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PIONEER of Biological Research

Editor's note:
Bill Russell (1910-2003) was an internationally renowned ORNL biologist and member of the National Academy of Sciences, whose research led to human radiation protection standards. At the October 4, 2003, memorial service for Bill Russell, Dabney Johnson, leader of the Mammalian Genetics Group in ORNL's Life Sciences Division, delivered this tribute to her mentor.

I didn't even realize for years after I met Bill at a gathering of the Tennessee Citizens for Wilderness Planning he helped found that this light-hearted and gentle man was a famous scientist who turned his agile and funny brain to serious subjects—like estimating the genetic risk that people face following exposure to radiation and chemicals. My discovery of the "other Bill" came one day at his Watts Bar Lake cabin, a decade after Bill had retired and after I had joined the Russell group as a "young" graduate student.

Bill passed the rainy afternoon explaining to me the "specific locus test," which measures the frequency of transmitted gene mutations induced in mouse cells that are ancestors of sperm. I was awed as I began to understand the impact of the test and the creative thinking that Bill put into it.

Bill and Lee Russell
Bill and Lee Russell.

I saw Bill in a different light after that day. He always remained a friend and colleague who could be comfortable on my level, but I began to understand that he also occupied an intellectual realm that I (and few others of us) could ever access.

I never lost the "first Bill," of course. How many Ph.D. celebration parties have included a Gilbert and Sullivan-style serenade written and sung by a member of the National Academy of Sciences?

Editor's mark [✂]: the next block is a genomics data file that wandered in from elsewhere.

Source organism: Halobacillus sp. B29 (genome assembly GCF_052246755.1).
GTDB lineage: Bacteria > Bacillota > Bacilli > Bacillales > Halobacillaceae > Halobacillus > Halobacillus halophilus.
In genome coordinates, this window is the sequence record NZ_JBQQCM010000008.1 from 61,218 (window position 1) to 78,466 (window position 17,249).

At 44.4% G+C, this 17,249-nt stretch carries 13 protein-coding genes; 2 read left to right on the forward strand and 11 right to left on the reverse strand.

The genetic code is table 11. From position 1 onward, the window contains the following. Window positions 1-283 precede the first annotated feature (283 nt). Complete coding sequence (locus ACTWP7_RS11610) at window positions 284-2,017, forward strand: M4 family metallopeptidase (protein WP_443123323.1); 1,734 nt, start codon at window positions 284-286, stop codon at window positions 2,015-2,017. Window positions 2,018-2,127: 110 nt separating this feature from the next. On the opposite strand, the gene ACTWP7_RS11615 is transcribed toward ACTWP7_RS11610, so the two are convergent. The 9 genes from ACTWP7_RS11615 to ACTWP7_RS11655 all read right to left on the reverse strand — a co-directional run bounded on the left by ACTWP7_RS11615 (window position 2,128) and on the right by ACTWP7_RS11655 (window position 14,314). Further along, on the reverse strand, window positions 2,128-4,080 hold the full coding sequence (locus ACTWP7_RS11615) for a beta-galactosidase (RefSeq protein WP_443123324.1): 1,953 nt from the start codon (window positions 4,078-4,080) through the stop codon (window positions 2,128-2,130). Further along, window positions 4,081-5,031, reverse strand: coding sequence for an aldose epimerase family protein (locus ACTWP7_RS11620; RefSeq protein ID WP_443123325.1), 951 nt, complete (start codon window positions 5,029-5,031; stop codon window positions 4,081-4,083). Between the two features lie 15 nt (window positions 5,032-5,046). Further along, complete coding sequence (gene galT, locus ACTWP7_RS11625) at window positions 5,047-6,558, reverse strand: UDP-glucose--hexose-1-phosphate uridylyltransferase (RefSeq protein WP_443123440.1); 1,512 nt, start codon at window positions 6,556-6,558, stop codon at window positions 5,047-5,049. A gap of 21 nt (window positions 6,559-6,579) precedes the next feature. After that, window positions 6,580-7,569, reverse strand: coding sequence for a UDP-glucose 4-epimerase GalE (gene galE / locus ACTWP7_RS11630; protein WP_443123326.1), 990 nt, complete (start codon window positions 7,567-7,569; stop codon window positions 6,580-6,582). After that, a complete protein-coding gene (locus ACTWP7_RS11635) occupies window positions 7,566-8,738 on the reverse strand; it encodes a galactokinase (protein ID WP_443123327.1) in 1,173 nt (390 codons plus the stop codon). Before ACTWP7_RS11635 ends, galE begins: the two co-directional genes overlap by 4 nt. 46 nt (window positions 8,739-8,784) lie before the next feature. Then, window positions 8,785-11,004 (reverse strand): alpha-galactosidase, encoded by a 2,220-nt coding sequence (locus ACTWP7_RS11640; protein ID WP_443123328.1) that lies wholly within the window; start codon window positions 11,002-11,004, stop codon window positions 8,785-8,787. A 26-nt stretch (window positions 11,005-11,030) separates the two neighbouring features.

In 1936 Bill earned his Ph.D. degree at the University of Chicago, under the famous population geneticist Sewall Wright, who helped Bill set the stringent scientific attitude and standards that were hallmarks of both Wright and Russell. From Chicago, Bill moved to the Jackson Laboratory in Bar Harbor, Maine, switched from guinea pigs to mice, and began his illustrious career. I never knew Tibby Russell, Bill's first wife, but have heard from others who did know her that she was as special as Lee is. Bill once told me, "I am unique; all my wives are members of the National Academy of Sciences."

Beginning in 1947, with Lee at this side, Bill organized and presided over the Mammalian Genetics Section of the Biology Division at ORNL. The section's initial goal was to explore the genetic hazards of radiation to humans. Earlier work in using fruit flies as the model organism had established a set of radiation genetics principles that were thought to be well understood and assumed to be universally applicable. Bill, however, conceived and developed the specific-locus test to measure both the biological and physical factors that influence mutation frequency in mammals. Experiments designed and overseen by Bill led to the first determination of how frequently X-rays induce mutations in mammals. These experiments led to a number of important discoveries. I've selected three discoveries that I consider most important, although several others could easily make the list.

First, he discovered that, compared to fruit flies, mammals are much more sensitive to radiation and much more likely to have radiation-induced mutations. This finding led to a lowering of the permissible radiation dose for humans. At the time, there was concern about radiation exposures of workers and the public because of fallout from atomic bomb tests, construction and operation of research reactors, and development of nuclear power.